The man behind the construction of the Priory Palace was Nikolai Alexandrovich Lvov (1751-1803).
The beaten-earth wall erected as an experiment by Lvov withstood a trial of strength: the Court ladies attempted to pierce it with their umbrellas, the officers to demolish it with their swords, but in vain. For Lvov the Priory - Russia's first monumental beaten-earth structure - was first and foremost an experimental building. Its success would, he hoped, lead to a revolution in Russian construction methods.
Nowadays the Priory palace is the only example of beaten-earth construction surviving from the end of the 18th century, although a large number of buildings were erected by this method.
Buildings of beaten-earth construction were not something completely new in Russia. This method of construction was popularised at the end of the 18th century by the appearance in Russian translation of a book by F. Cointereau, entitled "School of Ancient Architecture, or Directions for the building of a Dwelling for many people from naught save Earth or other commonplace and cheap materials, compiled and set forth in precise order by Francisco Cointereau." This treatise on "pressed-earth construction", appearing simultaneously with Lvov and independently of him, aroused the interest of others also. In 1794 a similar project to Lvov's was undertaken by A. T. Bolotov in Bogoroditsk, where he built a "beaten-earth church, the size of a peasant's hut", with a stove and windows. "Not only is such a structure by no means contemptible", wrote Bolotov, "but it would be of great benefit to make further trials in this direction, and thereby bring them to the desired perfection as mighty buildings, put to important uses, in many parts of the fatherland."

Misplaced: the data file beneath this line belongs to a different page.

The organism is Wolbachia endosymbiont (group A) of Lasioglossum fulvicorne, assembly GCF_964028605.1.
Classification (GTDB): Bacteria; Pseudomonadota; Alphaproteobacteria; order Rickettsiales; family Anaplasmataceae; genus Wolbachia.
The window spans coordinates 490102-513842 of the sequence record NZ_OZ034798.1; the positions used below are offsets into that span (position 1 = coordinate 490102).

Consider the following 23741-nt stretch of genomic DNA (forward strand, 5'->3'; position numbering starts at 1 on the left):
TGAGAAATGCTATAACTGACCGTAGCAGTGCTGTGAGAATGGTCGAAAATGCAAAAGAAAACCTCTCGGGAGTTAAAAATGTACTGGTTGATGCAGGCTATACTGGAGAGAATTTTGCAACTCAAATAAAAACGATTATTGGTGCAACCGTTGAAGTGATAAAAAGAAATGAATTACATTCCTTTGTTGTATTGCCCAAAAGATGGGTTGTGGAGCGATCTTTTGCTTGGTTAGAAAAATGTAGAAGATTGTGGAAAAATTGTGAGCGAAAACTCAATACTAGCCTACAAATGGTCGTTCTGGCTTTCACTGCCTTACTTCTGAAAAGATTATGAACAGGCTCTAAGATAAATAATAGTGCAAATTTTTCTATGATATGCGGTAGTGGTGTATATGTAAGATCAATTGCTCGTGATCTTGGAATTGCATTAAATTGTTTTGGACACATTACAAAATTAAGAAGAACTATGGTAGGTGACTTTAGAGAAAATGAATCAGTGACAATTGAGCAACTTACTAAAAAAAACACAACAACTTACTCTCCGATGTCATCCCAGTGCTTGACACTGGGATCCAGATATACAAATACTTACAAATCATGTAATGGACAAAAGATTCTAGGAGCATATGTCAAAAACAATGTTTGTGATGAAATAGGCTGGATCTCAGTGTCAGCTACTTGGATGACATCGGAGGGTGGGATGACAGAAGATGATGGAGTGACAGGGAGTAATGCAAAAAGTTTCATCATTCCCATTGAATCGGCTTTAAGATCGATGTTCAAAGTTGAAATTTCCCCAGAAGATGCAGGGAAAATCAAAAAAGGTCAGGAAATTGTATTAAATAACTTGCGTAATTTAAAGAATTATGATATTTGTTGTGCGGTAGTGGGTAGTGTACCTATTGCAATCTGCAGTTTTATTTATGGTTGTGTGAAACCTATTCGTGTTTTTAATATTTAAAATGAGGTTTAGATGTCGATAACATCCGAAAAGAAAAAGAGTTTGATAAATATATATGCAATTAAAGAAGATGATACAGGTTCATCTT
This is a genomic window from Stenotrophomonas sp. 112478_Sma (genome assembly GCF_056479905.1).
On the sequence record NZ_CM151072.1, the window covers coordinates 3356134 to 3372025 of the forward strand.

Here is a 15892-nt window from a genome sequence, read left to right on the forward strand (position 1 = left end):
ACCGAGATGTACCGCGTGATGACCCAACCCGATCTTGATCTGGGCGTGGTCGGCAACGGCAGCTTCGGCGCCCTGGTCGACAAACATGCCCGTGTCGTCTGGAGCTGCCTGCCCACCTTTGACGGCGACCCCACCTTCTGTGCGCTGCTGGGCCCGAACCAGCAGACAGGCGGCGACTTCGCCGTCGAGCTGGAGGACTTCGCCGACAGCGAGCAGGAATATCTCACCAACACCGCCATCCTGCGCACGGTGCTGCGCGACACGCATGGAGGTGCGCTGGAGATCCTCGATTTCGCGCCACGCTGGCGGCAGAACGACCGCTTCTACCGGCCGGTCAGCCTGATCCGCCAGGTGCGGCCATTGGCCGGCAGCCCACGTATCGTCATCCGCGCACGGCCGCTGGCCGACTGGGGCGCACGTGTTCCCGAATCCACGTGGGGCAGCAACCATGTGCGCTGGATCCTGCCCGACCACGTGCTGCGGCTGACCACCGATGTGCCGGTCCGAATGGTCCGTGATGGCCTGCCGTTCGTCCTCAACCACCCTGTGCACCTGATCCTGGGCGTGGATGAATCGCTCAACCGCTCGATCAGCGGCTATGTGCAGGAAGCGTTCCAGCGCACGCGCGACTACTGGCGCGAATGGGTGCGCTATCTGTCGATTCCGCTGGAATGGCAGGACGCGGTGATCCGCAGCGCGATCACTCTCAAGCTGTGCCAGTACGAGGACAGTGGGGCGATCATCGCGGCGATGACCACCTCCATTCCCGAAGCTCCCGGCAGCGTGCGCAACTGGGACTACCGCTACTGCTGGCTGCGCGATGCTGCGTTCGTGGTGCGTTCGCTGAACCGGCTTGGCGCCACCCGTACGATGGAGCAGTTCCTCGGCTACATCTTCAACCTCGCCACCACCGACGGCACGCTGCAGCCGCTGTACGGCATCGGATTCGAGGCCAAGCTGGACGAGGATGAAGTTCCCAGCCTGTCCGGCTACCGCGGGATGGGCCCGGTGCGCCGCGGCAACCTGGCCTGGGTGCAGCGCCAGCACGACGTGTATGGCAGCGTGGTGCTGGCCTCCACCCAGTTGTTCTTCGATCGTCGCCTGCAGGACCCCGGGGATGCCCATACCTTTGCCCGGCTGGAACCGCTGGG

On 21 August 1797 Tsar Paul signed a decree creating a "College of beaten-earth construction". It was situated on Lvov's estate, in the village of Nikolsk. By November 1799 it had turned out 72 "sworn masters" and 56 apprentices. But the college, organised through the initiative of Lvov, soon ceased to exist, receiving no support from Alexander I, who ascended the throne following the death of his father.
The project for the Priory palace was conceived at the end of 1797; but since beaten-earth construction had to take place during the summer months, construction was not begun until the following year. It was built within a very short space of time - less than three months: work commenced on 15 June 1798, and was more or less complete by 12 September. Only the interior decoration work went on into 1799.
The material for the erection of the walls was prepared in the following manner. The upper layer of soil was removed, then the subsoil was dug out, loosened and passed through a sieve to remove stones and other inclusions. The actual dampness of the subsoil was reckoned to be sufficient. A wooden mould was filled with the material to a depth of 12-15 centimetres, the mould having been set up beforehand on the levelled-out surface of the foundations. This layer was then rammed solid to a thickness of 5-6 centimetres. On top of this layer a lime mortar was spread, followed by a further layer of subsoil. This done, the exterior walls were extended downwards on the inside, the exterior walls on both sides. When the walls reached the level of the ceiling between the first and second floors, for the masonry of the walls the builders employed earth bricks; that is, fairly small earth blocks, prepared in special moulds. It is known that altogether 11,790 earth bricks were used. After this the builders turned again to simple filling, after which the surface of the walls was treated with turpentine to ensure the toughness of the subsoil and to make it impermeable to water.
The fence and the gate-houses of the palace were built "on a different pattern from the other building" - of earth blocks. The blocks were prepared in moulds and rammed solid, and the masonry was added with lime mortar.
N. A. Lvov wrote of the cost of the building: "The stone work, the carpentry and joinery, together with the iron roof of the Priory, cost the Gatchina town government 25 thousand roubles. The earth construction of the whole building, the fence and the outbuildings: 2 thousand roubles. Thus the Priory cost altogether 27 thousand roubles." The Priory needed no significant - that is, no essential - repairs until the 1880s. F. P. Lvov wrote in 1822: "Of this earth building people declared that it was not solid and not healthy; but now that twenty-five years have passed, many earth buildings are in existence".